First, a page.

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No Smart Fortwo Cars From Dodge

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If you haven’t been to Europe or Canada lately, and seen a tiny Smart Fortwo weaving in and out of traffic, then this tour is for you.

American consumers can squeeze themselves into the ultimate urban vehicle as USA Distributor LLC, a subsidiary of Roger Penske’s United Auto Group, the company that got the nod from DaimlerChrysler AG to distribute Smart cars in the U.S., takes the two-seater on the road.

A 50-city national road show starts May 19, and, like Noah’s ark, would-be travelers can embark two-by-two on a test drive (a Smart rep rides shotgun).

DC had three choices for distribution: Mercedes, Dodge, or a third party. It was deemed an awkward fit to pair entry-level Smart with luxury Mercedes. With Dodge there was the risk of Smart becoming the fifth wheel, and the added complications of adding a brand geared to urban markets, and not needing the full, high-volume, high-overhead, national Dodge network.

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Rising gas prices may fuel minicars' popularity
Marketers hope U.S. follows Europe's lead to save money
G. Chambers Williams III, San Antonio Express-News

Saturday, May 19, 2007

Will Americans ever take to minicars the way people in many other parts of the world have?

And even then, would they ever embrace one as small as DaimlerChrysler's tiny Smart Fortwo?
In Europe, small cars have always been more popular than larger ones. That's especially true in cities where the centuries-old streets are too narrow for most of the vehicles that Americans prefer.

Gasoline prices abroad also drive minicar sales. In Europe, for instance, gasoline was already around $5 a gallon when ours was still around a buck. Diesel engines are especially favored there because of their better fuel economy.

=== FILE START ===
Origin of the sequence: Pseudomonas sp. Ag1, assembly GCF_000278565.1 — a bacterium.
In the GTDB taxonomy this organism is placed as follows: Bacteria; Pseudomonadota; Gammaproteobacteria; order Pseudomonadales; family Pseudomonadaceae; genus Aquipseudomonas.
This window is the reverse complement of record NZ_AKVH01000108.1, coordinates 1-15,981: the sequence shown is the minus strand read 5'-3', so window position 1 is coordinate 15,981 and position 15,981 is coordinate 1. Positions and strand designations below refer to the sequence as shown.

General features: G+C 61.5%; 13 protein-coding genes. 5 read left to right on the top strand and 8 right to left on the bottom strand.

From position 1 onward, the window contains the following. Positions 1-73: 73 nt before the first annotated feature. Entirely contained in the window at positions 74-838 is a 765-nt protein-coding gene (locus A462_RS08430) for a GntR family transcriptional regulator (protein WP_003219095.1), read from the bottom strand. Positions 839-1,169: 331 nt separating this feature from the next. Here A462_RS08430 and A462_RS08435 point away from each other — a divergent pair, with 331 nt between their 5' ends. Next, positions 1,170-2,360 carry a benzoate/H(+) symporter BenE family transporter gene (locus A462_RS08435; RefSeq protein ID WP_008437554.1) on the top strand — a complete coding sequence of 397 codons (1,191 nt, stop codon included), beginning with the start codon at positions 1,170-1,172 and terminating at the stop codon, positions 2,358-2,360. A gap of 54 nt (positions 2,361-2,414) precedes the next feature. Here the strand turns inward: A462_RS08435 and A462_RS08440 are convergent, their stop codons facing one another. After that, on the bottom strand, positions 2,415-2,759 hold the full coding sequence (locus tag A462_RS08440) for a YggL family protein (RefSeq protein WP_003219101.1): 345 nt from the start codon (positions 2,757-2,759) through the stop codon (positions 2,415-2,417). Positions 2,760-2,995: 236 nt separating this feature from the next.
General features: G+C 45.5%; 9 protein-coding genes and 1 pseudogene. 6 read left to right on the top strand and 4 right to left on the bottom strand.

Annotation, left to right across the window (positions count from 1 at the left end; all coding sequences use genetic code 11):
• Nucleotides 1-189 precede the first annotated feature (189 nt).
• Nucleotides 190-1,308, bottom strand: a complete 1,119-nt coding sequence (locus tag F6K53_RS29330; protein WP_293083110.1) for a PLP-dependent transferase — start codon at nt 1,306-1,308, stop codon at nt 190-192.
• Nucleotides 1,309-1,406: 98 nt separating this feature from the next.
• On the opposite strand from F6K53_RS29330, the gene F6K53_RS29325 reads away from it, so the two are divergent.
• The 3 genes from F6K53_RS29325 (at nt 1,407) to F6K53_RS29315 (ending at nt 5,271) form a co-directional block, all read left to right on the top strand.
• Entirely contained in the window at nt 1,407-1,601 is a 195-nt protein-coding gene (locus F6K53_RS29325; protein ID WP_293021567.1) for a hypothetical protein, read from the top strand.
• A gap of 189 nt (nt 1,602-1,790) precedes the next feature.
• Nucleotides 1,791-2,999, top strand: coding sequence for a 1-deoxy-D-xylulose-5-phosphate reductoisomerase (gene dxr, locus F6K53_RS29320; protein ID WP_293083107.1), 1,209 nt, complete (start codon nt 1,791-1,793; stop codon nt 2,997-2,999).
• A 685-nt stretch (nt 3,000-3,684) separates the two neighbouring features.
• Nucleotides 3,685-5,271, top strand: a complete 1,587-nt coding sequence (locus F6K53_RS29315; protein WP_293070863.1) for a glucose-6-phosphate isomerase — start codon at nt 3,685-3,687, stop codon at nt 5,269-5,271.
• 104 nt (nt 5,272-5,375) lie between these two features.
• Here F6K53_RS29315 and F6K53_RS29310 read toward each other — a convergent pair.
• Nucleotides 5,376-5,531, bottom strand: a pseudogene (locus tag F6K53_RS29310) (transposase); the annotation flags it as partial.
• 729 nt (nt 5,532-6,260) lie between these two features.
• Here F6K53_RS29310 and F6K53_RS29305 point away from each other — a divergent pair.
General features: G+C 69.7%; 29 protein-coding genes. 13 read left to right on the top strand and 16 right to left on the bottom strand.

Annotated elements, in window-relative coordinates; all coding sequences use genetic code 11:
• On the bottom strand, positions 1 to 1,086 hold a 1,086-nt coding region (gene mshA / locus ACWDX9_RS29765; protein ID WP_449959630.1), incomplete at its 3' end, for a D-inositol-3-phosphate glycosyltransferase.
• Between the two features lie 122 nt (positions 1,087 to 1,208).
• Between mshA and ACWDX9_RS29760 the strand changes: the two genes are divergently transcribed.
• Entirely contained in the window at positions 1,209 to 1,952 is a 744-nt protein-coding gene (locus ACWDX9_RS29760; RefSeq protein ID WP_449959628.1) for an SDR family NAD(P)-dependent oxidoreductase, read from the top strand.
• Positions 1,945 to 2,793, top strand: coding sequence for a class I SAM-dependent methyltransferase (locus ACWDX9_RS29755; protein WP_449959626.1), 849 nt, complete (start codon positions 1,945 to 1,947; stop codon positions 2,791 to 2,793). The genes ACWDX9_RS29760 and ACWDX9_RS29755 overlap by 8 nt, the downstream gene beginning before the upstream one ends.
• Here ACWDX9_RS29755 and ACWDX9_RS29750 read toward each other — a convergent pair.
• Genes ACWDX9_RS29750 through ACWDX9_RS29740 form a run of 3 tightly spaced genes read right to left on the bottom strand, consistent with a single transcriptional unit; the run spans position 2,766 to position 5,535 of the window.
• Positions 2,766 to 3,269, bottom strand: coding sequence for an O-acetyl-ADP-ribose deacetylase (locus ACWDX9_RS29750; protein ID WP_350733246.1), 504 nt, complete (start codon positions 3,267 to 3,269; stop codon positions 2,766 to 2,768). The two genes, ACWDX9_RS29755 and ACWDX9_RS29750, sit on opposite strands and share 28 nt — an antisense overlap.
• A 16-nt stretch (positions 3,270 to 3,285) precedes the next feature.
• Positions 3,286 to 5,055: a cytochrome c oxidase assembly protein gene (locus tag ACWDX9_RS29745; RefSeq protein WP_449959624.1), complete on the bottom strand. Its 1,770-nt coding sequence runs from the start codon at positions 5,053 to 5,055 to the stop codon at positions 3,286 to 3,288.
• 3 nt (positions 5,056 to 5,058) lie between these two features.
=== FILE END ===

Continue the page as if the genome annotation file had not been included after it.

In some less-developed nations, minicars are popular because they are not only cheap to operate because of their great fuel economy, they are also inexpensive to buy.

Americans never have taken to small cars in any fashion.

But some automotive marketers believe that could change as gasoline prices continue to climb.

After reaching $3 and higher last summer, then declining significantly over the winter, they are rising again, as you well know.

Last year, Honda, Toyota and Nissan began importing subcompacts with great fuel economy for sale in the United States -- the Honda Fit, Toyota Yaris and Nissan Versa -- and several other automakers bolstered their own minicar offerings.

Chevrolet, for instance, rolled out a redesigned version of its South Korea-built Aveo sedan. Kia introduced a redesigned Rio subcompact sedan and wagon, as well as its new compact Rondo wagon, the smallest seven-passenger vehicle offered in the U.S. market.

BMW, which has enjoyed booming sales of its United Kingdom-built Mini Cooper since its introduction four years ago, introduced the next generation of the vehicle. It's still a minicar, but in a concession to the U.S. market, it's slightly larger than the one it replaced.

As for the Smart, DaimlerChrysler will begin selling the two-passenger Fortwo model in the United States beginning in January as a 2008 model.

Sales will be through a dealer network being established by an independent distributor, Smart USA, a division of United Auto Group.

These vehicles, which truly are microcars, have been on sale in Europe and several other world markets for almost a decade. A few have been sold in the United States by unofficial distributors, as well.

DaimlerChrysler says more than 750,000 of them have been sold in 36 countries worldwide since they went into production in 1998.

They have figured prominently in a few movies already, including the 2006 "Pink Panther" film starring Steve Martin as the bumbling Inspector Clouseau.

In the film, Clouseau drives a Fortwo.